Players have a choice of three different races to play as, but I don't think there's really much a difference between them besides backstory and looks. You've got your human-types, the Renzu, who have to find the broken chalice pieces. Then there's the Demigod race, the Shenzu, who need to locate the reincarnated General. Finally, the beast-turned-human race of the Yaoh who need to recover the missing ark. As I said, it's really up to personal taste which race you want to be, so I played around with the avatar editor until I found a build I liked, which turned out to be a Renzu female. The character creator isn't nearly as in-depth as, say, Perfect World International, but the preset faces and hair styles are nice looking as well as varied between the three races. You can mix and match to come up with something to your liking. Also, you're asked to choose your class right at the character creation screen, so it's a good idea to know ahead of time how you want to play. There's six classes, each with their own specific weapon; Dragon (tank), Mystic (healer), Conjurer (attack magic), Rogue, Ranger (archer), and Shaman (support magic/tank). They all look to fun to play, but Shaman won me over because they have to equip hammers. I just think it's kind of funny to see a tiny female wielding a skull-crushing mallet (Persia from Tales of Symphonia in particular).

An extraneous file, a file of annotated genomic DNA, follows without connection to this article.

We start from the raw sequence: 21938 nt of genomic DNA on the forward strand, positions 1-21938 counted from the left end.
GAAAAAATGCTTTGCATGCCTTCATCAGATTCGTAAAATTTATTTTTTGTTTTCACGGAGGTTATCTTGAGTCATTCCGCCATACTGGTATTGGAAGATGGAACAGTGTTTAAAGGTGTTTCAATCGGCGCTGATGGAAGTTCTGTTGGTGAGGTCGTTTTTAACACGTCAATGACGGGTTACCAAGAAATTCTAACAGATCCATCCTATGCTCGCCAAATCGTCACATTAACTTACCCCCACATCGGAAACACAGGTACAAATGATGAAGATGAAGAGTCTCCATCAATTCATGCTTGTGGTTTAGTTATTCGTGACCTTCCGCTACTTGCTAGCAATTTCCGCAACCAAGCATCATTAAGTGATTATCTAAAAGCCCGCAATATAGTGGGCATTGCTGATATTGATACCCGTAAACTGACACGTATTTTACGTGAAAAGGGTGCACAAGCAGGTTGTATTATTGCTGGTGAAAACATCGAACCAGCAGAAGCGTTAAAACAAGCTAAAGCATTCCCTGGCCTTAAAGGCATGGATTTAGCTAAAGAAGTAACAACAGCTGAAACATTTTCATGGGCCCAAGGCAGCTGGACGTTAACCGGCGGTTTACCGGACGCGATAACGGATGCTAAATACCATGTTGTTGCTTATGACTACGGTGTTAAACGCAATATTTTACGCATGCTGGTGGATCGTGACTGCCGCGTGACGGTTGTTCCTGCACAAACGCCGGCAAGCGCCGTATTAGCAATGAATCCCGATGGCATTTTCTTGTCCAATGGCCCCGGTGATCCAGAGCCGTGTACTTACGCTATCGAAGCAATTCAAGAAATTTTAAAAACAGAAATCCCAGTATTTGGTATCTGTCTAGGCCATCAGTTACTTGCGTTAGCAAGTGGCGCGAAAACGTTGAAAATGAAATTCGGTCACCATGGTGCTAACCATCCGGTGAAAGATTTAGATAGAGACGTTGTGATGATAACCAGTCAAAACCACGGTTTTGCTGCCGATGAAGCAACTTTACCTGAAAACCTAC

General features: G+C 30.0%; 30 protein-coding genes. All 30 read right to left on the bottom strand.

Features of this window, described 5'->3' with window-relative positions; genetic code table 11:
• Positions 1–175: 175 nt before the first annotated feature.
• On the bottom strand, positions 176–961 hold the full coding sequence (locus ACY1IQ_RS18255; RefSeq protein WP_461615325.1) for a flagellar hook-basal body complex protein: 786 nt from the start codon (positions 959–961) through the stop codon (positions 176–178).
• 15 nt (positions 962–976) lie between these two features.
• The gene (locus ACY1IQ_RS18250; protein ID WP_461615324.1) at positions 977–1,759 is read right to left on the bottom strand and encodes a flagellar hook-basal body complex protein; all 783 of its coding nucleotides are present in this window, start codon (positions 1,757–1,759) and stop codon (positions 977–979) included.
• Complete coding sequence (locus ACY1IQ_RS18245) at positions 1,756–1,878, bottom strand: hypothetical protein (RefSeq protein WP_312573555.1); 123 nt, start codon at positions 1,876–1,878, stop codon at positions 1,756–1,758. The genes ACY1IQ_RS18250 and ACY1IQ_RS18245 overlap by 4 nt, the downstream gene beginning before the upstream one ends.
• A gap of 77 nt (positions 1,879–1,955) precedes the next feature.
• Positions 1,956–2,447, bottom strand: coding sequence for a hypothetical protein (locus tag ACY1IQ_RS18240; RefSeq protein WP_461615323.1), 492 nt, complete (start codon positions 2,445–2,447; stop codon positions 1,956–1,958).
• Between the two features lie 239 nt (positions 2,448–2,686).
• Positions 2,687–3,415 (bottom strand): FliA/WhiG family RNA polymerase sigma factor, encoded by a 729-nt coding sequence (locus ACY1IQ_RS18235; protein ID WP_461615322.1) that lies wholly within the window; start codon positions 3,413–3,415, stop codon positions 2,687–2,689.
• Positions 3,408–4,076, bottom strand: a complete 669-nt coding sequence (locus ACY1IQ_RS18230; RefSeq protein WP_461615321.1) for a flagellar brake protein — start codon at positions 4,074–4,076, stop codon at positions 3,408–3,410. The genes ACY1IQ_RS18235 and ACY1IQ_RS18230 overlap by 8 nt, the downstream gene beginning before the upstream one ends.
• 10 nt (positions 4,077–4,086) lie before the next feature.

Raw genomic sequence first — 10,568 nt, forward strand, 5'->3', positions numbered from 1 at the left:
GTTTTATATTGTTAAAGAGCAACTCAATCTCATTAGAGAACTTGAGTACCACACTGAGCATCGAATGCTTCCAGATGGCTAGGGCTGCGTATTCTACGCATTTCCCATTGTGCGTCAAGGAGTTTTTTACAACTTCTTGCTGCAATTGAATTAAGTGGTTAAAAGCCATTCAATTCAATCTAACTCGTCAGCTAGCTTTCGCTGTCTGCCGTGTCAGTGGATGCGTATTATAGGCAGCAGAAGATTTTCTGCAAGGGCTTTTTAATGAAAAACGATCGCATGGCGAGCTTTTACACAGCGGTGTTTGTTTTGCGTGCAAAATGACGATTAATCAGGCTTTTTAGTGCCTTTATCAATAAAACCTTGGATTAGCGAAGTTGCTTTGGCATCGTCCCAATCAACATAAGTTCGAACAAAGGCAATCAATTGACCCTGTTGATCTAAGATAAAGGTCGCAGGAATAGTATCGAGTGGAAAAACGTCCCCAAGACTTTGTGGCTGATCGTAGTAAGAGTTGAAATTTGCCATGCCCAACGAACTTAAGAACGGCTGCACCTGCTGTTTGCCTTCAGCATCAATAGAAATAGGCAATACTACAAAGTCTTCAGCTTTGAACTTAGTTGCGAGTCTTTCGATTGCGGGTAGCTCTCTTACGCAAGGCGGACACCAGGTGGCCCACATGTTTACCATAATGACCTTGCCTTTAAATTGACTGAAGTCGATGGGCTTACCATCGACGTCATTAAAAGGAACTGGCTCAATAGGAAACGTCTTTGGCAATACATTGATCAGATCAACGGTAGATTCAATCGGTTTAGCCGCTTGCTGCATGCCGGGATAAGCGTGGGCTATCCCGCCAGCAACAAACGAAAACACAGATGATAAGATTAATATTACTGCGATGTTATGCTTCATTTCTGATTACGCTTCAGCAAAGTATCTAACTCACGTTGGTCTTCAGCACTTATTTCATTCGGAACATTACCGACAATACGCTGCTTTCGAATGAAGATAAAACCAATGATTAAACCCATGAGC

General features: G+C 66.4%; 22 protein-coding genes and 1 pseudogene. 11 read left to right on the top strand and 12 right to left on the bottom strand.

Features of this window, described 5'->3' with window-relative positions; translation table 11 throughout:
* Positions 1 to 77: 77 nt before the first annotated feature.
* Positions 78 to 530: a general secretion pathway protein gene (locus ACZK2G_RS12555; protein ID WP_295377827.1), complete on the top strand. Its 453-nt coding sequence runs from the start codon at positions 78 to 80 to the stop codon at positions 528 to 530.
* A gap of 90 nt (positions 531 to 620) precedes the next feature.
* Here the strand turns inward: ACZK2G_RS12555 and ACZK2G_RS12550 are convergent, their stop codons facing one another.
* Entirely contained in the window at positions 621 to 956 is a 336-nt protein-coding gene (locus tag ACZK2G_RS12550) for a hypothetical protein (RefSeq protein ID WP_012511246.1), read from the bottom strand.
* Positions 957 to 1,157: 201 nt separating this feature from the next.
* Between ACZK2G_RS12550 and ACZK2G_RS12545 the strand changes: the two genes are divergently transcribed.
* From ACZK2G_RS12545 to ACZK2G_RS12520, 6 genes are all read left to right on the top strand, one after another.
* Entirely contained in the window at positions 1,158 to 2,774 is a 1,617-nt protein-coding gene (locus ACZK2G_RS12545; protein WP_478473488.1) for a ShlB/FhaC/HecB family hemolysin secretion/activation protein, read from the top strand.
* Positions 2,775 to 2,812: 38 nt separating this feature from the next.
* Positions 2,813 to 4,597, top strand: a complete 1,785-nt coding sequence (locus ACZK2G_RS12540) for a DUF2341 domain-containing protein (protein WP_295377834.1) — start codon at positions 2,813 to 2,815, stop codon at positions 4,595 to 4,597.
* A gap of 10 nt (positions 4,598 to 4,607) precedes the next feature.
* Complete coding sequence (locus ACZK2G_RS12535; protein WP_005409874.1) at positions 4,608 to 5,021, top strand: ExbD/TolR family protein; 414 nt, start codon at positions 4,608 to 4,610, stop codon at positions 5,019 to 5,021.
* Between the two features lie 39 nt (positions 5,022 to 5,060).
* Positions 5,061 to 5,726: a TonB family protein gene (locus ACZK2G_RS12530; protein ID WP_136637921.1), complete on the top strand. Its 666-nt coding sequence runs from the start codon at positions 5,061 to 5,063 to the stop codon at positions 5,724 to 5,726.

Anyhow, I've been having a great time playing. There's never a shortage of quests to do. I've got training quests, fate quests, fun quests, adventure quests, quests from NPCs, quests from the town bulletin board, and so on. I suppose most of quests have involved monster killing in some way, but so far I'm cool with that. I think it was a good idea to cap the number of quests available at any one time, lest you get overwhelmed. Leveling right now goes at a smooth clip. One quest at my starting area involved killing as many monsters I could in an hour. The more I defeated, the better my reward. Since those beginning monsters went down in about one hit, my reward ended up shooting me up 6 levels.